The Israel Nature and Parks Authority recently received an unusual package in the mail from the United States - nine small bags full of white mosaic stones.
In an accompanying letter, Gail Weeks of Florida wrote that she had been touring Caesarea National Park with her husband when she picked up the mosaic tiles. Only later did they notice in their pamphlet that taking antiquities is forbidden.
Weeks also wrote that she thought there might be more stones in the sand, and asked that they tell her if anything was found.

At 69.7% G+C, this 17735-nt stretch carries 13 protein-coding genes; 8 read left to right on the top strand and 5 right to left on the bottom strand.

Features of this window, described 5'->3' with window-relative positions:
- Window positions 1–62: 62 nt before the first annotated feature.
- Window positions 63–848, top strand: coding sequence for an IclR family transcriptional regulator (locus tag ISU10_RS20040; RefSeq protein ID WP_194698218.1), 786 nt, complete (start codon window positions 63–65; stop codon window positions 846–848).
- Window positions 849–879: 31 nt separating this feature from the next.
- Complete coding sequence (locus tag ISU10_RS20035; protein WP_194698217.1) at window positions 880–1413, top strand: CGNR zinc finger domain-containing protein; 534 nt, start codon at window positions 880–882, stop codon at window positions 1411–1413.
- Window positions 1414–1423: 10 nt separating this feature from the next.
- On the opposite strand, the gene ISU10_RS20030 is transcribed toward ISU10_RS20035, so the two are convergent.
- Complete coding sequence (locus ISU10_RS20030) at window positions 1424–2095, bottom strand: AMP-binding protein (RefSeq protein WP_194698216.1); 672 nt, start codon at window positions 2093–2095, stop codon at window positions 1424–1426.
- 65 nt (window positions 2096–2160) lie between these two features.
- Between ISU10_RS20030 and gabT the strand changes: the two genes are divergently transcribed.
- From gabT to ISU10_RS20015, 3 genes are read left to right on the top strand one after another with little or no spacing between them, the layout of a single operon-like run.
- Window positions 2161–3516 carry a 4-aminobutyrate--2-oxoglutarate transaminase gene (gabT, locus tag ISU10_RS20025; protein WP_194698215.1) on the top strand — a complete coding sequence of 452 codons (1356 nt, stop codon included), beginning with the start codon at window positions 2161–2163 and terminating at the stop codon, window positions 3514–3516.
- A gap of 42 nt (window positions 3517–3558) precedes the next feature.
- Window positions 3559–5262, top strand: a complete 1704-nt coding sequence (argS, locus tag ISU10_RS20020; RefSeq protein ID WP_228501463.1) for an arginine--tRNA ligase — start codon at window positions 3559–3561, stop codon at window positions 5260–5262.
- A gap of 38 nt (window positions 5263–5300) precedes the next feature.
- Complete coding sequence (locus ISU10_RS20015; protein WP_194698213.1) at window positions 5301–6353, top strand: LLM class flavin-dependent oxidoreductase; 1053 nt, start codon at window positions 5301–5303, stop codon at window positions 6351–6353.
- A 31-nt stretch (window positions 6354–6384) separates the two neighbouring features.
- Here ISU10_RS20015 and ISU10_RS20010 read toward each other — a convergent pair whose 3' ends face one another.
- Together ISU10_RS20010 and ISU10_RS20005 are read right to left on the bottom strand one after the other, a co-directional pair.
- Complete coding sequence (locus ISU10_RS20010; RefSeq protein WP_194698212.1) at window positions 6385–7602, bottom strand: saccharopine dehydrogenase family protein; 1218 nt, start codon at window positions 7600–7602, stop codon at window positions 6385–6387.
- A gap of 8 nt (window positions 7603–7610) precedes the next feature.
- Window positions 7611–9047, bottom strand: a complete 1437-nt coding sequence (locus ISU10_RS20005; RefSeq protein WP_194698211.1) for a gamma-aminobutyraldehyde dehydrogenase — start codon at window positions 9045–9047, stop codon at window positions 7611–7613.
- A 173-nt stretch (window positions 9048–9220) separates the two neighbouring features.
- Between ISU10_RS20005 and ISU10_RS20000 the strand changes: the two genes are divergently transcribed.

Along with the stones, Weeks sent a parks authority map, and marked where she found the mosaic.
"This is the second time I recall someone returning an antiquity they took," said the parks authority's chief archaeologist, Dr. Tsvika Tsuk. "A Roman stone we had set up in Makhtesh Ramon disappeared, and when a news report appeared, the person who took it realized he had made a mistake and returned it."
Tsuk said the roughly cut white stones that returned from Florida to Caesarea had come from the floor of a house or an agricultural installation.
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